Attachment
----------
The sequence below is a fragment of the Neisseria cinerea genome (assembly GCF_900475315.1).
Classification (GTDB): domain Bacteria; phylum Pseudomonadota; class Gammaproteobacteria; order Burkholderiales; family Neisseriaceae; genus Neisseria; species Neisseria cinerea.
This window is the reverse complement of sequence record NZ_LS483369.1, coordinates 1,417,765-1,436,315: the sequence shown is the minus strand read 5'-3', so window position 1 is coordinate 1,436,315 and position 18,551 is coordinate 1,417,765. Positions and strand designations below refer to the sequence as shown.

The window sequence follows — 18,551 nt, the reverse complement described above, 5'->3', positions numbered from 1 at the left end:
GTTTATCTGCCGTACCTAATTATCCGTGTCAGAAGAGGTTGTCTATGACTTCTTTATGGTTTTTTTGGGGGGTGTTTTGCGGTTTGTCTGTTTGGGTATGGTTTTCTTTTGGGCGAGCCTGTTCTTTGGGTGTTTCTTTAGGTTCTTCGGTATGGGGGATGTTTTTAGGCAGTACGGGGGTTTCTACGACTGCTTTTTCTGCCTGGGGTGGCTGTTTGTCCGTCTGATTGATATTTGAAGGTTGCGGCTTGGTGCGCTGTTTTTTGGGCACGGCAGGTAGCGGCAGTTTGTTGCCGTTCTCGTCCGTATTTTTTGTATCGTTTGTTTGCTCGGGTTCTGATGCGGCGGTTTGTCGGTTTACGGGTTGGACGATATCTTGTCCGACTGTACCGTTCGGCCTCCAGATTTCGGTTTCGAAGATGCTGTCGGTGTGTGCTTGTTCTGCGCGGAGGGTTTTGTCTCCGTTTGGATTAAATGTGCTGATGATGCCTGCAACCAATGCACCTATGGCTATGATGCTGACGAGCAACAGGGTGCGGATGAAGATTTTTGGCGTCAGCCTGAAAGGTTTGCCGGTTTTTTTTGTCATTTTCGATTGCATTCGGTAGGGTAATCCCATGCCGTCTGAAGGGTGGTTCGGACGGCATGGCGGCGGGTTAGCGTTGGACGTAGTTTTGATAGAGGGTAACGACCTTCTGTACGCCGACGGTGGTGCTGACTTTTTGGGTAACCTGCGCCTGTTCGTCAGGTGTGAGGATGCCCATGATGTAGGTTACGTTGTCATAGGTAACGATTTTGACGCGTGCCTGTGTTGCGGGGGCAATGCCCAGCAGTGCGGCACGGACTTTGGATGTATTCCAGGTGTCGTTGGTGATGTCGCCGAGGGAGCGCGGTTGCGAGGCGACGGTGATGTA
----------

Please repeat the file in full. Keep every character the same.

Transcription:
The sequence below is a fragment of the Neisseria cinerea genome (assembly GCF_900475315.1).
Classification (GTDB): domain Bacteria; phylum Pseudomonadota; class Gammaproteobacteria; order Burkholderiales; family Neisseriaceae; genus Neisseria; species Neisseria cinerea.
This window is the reverse complement of sequence record NZ_LS483369.1, coordinates 1,417,765-1,436,315: the sequence shown is the minus strand read 5'-3', so window position 1 is coordinate 1,436,315 and position 18,551 is coordinate 1,417,765. Positions and strand designations below refer to the sequence as shown.

The window sequence follows — 18,551 nt, the reverse complement described above, 5'->3', positions numbered from 1 at the left end:
GTTTATCTGCCGTACCTAATTATCCGTGTCAGAAGAGGTTGTCTATGACTTCTTTATGGTTTTTTTGGGGGGTGTTTTGCGGTTTGTCTGTTTGGGTATGGTTTTCTTTTGGGCGAGCCTGTTCTTTGGGTGTTTCTTTAGGTTCTTCGGTATGGGGGATGTTTTTAGGCAGTACGGGGGTTTCTACGACTGCTTTTTCTGCCTGGGGTGGCTGTTTGTCCGTCTGATTGATATTTGAAGGTTGCGGCTTGGTGCGCTGTTTTTTGGGCACGGCAGGTAGCGGCAGTTTGTTGCCGTTCTCGTCCGTATTTTTTGTATCGTTTGTTTGCTCGGGTTCTGATGCGGCGGTTTGTCGGTTTACGGGTTGGACGATATCTTGTCCGACTGTACCGTTCGGCCTCCAGATTTCGGTTTCGAAGATGCTGTCGGTGTGTGCTTGTTCTGCGCGGAGGGTTTTGTCTCCGTTTGGATTAAATGTGCTGATGATGCCTGCAACCAATGCACCTATGGCTATGATGCTGACGAGCAACAGGGTGCGGATGAAGATTTTTGGCGTCAGCCTGAAAGGTTTGCCGGTTTTTTTTGTCATTTTCGATTGCATTCGGTAGGGTAATCCCATGCCGTCTGAAGGGTGGTTCGGACGGCATGGCGGCGGGTTAGCGTTGGACGTAGTTTTGATAGAGGGTAACGACCTTCTGTACGCCGACGGTGGTGCTGACTTTTTGGGTAACCTGCGCCTGTTCGTCAGGTGTGAGGATGCCCATGATGTAGGTTACGTTGTCATAGGTAACGATTTTGACGCGTGCCTGTGTTGCGGGGGCAATGCCCAGCAGTGCGGCACGGACTTTGGATGTATTCCAGGTGTCGTTGGTGATGTCGCCGAGGGAGCGCGGTTGCGAGGCGACGGTGATGTA